Tim Rogers is a songwriter and musician.
As frontman of Australian rock band You Am I, his writing and performance has been a huge part of my musical education from a young age, when I first heard the band's 1996 album Hourly, Daily blasting through the wall of my older brother's bedroom. Over the years, I have seen You Am I play more often than just about any other band, and I've been consistently impressed, as their professionalism and enthusiasm for the task at hand is peerless. Away from the band he has fronted for more than 25 years, Tim is an accomplished solo writer, musician and collaborator, most recently with The Bamboos and their 2015 album The Rules Of Attraction. In recent years, he has written a few non-fiction pieces for the likes of The Monthly and The Age, which is something he's planning to do more often.
This conversation was recorded on a Saturday in late November, the morning after You Am I's performance at The Triffid in Brisbane. The band's tenth album, Porridge & Hotsauce, had been released a couple of weeks earlier. I love this album, and said as much in my review for The Australian, where I awarded it four-and-a-half stars out of five. Outside Tim's hotel room in inner-city Brisbane, it was approaching 35 degrees; he had closed the curtains, and it was so dark inside that I could barely see my notes on the table in front of me. After making me an instant coffee, Tim cracked open a Crown Lager, and we perched at a small table nearby a noisy fridge.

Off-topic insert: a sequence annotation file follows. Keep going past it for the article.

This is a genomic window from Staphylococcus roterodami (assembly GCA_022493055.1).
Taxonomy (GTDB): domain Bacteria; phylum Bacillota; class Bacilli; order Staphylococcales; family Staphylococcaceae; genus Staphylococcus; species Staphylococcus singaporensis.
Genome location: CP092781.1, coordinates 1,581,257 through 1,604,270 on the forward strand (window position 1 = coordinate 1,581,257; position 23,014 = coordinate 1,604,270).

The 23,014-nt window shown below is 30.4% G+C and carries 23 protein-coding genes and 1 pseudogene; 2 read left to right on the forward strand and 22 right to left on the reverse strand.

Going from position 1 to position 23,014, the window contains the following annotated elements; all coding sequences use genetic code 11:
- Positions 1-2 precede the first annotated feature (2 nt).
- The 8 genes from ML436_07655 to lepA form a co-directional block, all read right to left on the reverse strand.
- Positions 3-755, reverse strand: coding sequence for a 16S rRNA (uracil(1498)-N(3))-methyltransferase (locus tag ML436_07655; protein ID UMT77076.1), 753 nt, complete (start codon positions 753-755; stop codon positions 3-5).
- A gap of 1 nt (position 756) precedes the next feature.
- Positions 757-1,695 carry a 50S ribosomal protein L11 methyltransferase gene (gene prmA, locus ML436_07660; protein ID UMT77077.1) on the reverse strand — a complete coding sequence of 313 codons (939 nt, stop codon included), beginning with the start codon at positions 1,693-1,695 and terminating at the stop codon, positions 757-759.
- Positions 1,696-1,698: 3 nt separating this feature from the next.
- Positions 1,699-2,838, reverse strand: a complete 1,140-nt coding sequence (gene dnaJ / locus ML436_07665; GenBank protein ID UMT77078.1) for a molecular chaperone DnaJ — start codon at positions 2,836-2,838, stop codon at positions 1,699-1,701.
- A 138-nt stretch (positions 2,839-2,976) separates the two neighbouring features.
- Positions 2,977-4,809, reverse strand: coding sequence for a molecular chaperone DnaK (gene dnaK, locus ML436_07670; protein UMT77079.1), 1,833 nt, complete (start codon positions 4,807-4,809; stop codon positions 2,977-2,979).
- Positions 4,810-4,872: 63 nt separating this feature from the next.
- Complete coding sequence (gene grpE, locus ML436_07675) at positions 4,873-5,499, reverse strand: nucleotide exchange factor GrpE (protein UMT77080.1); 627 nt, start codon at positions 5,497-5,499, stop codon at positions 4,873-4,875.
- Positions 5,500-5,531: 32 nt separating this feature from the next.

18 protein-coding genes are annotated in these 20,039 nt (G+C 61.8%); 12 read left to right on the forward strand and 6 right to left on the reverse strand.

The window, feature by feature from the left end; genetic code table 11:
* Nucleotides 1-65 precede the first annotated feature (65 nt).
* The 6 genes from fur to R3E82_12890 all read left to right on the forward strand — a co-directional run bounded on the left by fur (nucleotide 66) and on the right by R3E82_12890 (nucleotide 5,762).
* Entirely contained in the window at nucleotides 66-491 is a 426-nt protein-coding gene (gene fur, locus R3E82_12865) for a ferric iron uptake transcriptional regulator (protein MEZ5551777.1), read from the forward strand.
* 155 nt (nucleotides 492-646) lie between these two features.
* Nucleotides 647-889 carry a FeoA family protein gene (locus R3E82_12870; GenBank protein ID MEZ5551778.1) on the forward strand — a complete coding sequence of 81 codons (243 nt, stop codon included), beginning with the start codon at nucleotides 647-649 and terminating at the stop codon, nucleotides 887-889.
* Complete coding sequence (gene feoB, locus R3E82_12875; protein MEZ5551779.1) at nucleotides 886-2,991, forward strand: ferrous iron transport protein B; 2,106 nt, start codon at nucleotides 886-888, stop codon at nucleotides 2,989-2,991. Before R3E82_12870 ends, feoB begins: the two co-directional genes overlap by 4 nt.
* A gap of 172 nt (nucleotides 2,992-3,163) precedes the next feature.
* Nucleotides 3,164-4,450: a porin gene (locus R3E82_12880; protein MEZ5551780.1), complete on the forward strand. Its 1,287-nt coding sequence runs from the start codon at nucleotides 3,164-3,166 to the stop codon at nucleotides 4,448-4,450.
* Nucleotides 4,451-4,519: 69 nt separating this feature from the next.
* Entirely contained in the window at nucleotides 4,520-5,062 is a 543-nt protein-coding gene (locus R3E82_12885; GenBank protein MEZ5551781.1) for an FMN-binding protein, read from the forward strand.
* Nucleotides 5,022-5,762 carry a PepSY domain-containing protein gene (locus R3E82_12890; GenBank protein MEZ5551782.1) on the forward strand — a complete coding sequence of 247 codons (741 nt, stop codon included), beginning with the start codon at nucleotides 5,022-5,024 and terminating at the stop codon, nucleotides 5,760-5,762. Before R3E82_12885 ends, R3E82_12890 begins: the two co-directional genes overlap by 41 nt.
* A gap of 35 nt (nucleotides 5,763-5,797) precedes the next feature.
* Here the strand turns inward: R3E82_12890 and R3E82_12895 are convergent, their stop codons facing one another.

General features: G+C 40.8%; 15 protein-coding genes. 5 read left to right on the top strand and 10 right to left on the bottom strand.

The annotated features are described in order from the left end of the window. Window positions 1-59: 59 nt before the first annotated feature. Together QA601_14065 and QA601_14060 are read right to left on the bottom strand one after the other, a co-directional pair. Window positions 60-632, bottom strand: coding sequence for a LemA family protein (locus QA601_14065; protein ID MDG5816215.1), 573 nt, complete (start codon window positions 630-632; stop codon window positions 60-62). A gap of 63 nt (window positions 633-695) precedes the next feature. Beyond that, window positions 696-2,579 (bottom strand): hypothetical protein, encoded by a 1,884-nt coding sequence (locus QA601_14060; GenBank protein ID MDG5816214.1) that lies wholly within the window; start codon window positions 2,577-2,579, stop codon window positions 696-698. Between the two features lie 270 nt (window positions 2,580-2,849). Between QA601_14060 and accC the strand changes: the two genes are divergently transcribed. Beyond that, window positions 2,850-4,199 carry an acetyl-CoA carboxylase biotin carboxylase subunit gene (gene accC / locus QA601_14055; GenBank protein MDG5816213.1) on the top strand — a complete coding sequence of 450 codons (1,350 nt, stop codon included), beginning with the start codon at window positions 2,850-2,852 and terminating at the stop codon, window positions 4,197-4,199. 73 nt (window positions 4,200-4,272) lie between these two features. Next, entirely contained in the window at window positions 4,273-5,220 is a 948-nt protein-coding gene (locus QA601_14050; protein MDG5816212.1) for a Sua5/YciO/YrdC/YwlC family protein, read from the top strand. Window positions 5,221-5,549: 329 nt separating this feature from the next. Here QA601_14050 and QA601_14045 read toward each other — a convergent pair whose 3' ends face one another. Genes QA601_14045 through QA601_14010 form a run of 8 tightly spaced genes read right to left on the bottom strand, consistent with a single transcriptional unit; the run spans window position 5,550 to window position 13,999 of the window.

Our conversation touches on how he and the band construct setlists ahead of long national tours; the different attitudes that Australian and overseas audiences bring to his work; how his on-stage persona has changed over the years; how he approaches writing songs about personal matters, and what he has learned about keeping some private material out-of-bounds in his public work; the different emotions that he experiences when starting and finishing songs, and why he sometimes messes with some of his most popular songs when performing them live.
With a career now motoring along in its third unique decade, the remarkable résumé of Tim Rogers encompasses music, film, television, stage and the page. As the frontman of one of the essential Australian rock 'n’ roll bands, You Am I – alongside bandmates Russell Hopkinson on drums, Andy Kent on bass, and Davey Lane on guitar – have released ten studio albums to date. Three of these releases have debuted at number one on the ARIA charts in consecutive order – 1995’s Hi Fi Way, 1996’s Hourly, Daily and 1998’s #4 Record – with the albums also receiving multiple platinum and gold status for commercial sales. Tim is a published writer in the likes of The Age and The Monthly, and has encapsulated the passion of every AFL football fan as the face of the AFL final series on TV screens across the country. He has stood in front of 50,000 screaming rock fans, but is just as at home playing an acoustic guitar and joking with the locals in a community-run country town venue. In 2015, he released an album with The Bamboos, The Rules Of Attraction, and was named Double J's Australian artist of the year.